Author: Julie Kagawa
Series: Blood of Eden (#1)
How Received: publisher ARC
Allison Sekemoto survives in the Fringe, the outermost circle of a vampire city. By day, she and her crew scavenge for food. By night, any one of them could be eaten.
Some days, all that drives Allie is her hatred of them. The vampires who keep humans as blood cattle. Until the night Allie herself is attacked—and given the ultimate choice. Die or become one of the monsters.
Faced with her own mortality, Allie becomes what she despises most. To survive, she must learn the rules of being immortal, including the most important: go long enough without human blood, and you will go mad.
Then Allie is forced to flee into the unknown, outside her city walls. There she joins a ragged band of humans who are seeking a legend—a possible cure to the disease that killed off most of humankind and created the rabids, the mindless creatures who threaten humans and vampires alike.
But it isn’t easy to pass for human. Especially not around Zeke, who might see past the monster inside her. And Allie soon must decide what—and who—is worth dying for.
It's been a while since I read a vampire book I really enjoyed. Most are stereotypical and formulaic and overromanticized to the point of ridiculousness. The last one I really enjoyed, well enough to read again, was probably the Vampire Academy series, all of which I own.
Of course, I might actually end up reading The Immortal Rules again.
Don't let the size of the book daunt you -- the story, despite its length, is well worth a read.
There are three things I absolutely adore about Kagawa's new dystopian vampire novel:
- the world
- the characters
- and how the romance was handled.
Kagawa's world building was one of the reasons I loved her Iron Fey series so much; she's detailed and intricate in a way that's not overwhelming or detrimental to the story. There were so many little things that I loved -- how the world came to be, how the vampire society was described, how all the different societies and levels interacted within New Covington and all the other places.
The characters were absolutely fantastic. Not gonna lie, I think Allie's badass and quite possibly one of the best female characters I've read in a long time -- definitley a large improvement on the Iron Fey's Meghan. She knows how to handle herself, isn't afraid to push away other people and actually uses her brain.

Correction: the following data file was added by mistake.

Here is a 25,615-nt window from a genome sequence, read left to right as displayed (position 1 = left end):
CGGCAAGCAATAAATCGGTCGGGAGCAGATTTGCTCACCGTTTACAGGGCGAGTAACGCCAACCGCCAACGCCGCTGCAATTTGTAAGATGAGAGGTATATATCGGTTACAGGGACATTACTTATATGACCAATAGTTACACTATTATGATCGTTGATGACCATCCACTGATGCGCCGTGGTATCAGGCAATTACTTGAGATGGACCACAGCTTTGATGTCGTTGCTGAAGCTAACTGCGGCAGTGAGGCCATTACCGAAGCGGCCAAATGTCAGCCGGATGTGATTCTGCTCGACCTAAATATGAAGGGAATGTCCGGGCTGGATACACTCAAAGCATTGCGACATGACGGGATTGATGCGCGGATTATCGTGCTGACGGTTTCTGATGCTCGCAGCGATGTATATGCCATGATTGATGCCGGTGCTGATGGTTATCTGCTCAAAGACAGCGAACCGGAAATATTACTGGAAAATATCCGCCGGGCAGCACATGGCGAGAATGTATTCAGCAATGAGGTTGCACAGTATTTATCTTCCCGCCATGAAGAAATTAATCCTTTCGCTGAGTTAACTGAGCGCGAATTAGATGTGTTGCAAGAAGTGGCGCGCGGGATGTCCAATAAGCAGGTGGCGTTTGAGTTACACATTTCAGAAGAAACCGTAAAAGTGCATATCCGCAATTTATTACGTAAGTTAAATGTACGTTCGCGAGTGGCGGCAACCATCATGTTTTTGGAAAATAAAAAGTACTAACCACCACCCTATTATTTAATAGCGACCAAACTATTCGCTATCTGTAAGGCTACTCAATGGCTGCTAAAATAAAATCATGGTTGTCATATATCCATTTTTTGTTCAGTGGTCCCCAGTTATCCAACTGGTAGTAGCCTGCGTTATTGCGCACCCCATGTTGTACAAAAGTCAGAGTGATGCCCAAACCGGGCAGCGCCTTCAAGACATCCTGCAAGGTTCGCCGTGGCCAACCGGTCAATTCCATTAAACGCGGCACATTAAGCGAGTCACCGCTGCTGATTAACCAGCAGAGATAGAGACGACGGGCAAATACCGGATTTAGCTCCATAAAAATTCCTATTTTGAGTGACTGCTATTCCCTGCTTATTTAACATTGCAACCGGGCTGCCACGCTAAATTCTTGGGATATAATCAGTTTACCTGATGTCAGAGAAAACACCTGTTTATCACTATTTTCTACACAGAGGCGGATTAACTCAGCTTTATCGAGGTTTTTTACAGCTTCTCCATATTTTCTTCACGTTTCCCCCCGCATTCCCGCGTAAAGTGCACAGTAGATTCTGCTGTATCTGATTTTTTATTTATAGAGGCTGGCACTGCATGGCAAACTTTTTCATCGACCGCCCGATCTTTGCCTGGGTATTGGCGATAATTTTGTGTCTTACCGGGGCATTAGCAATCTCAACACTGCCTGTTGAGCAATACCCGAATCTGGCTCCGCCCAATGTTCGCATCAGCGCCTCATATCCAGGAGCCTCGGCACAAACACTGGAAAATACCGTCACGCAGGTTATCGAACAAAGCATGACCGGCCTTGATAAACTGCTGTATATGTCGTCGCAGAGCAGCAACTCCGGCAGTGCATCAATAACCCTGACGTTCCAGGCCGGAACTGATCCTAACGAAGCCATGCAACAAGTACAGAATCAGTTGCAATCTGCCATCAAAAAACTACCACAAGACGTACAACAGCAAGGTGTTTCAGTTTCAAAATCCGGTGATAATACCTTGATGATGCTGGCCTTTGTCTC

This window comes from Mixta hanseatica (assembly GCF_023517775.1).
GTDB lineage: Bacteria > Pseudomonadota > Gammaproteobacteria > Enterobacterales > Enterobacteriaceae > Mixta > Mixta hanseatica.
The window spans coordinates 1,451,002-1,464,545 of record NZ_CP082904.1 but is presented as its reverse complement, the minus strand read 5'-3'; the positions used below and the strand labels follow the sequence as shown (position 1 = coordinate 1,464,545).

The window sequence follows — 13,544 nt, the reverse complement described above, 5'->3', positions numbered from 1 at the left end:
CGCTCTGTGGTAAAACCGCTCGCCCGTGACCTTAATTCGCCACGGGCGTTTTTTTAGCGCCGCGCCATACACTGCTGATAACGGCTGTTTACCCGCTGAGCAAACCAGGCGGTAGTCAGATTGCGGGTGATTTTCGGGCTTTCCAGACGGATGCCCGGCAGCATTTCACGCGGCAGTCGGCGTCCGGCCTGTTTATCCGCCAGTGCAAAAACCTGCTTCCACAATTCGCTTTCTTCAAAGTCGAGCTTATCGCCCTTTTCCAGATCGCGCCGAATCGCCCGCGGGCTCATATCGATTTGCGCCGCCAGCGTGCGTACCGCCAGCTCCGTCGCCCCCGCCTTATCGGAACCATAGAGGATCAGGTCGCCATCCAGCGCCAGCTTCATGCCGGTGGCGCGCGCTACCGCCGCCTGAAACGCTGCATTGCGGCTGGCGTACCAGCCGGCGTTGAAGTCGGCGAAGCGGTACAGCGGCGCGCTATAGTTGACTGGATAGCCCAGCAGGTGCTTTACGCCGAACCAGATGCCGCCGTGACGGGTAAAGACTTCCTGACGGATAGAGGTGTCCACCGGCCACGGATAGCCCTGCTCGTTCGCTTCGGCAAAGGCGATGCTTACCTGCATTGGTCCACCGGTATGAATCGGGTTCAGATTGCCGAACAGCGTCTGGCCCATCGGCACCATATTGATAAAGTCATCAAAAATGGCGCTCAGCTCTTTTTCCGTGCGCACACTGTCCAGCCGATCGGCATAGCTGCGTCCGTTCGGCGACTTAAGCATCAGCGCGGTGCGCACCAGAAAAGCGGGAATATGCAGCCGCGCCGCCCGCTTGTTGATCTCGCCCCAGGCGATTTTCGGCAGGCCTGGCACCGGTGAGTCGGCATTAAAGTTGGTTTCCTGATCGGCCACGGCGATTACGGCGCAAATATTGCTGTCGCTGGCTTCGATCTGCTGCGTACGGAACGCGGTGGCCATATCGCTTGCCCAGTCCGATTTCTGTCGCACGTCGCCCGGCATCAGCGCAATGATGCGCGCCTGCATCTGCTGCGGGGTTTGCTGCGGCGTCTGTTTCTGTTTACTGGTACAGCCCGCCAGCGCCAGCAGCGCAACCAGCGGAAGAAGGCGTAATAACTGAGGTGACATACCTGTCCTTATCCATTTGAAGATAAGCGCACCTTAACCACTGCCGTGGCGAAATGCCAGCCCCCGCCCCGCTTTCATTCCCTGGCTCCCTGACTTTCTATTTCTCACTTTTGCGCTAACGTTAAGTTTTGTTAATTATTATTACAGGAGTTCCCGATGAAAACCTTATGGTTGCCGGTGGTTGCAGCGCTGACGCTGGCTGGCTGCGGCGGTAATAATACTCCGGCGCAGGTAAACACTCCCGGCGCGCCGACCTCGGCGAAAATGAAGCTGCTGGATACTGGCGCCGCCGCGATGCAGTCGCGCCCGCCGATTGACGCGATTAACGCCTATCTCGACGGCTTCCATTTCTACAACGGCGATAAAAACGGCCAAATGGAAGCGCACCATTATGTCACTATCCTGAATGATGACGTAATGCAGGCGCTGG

Do you know how often, in vampire books, we see female characters actually use their brain and not succumb to the "oh em gee romance!"? Not very often.
Which is another reason I liked this book -- despite the fact that I don't think there needed to be a romantic plot line (the book would have worked just as well without one), I liked how this one was handled. Her attraction to Ezekiel came, not from an actual physical or emotional attraction (I think), but because he was the most human thing she could attach herself to, and the less human you are, the more humanity you need to cling onto.
Maybe that's just me reading into the story, but I think that's a big part of it. Hmmm. Perhaps a discussion for a post another day -- why certain characters choose certain people. Think I should do it?
But speaking of characters -- and I realize this review is going in circles -- the side characters were just as interesting as the main characters. Though some of them felt flat and stereotypical (Jeb, some of the vampires, some of the raiders) most of them were rather interesting.
And bonus points for having vampires that aren't pretty or sparkly or can control their lust or whatever it is that vampires do. No, these vampires are dead, will kill you, and certainly aren't something you want to fall in love with.
In fact, I think if the humans in this world knew how to read, and read something like Twilight, they might legitimately fear for their ancestor's lives. Not many vampire fangirls would survive in this world, I think!
Final Rating & Overall Comments: 9/10. A fresh take on the vampire story without the newly found mushy gushy romance appeal to it -- and plenty of action!
Cover Comments: The main character is Asian. The cover model is not. Screw you, person who chooses cover models. If you're not going to go with the proper ethnicity, don't do a face at all! (Expect a Friday Fronts post in the future on this one.)
Have you read The Immortal Rules? What did you think, especially compared to The Iron Fey series?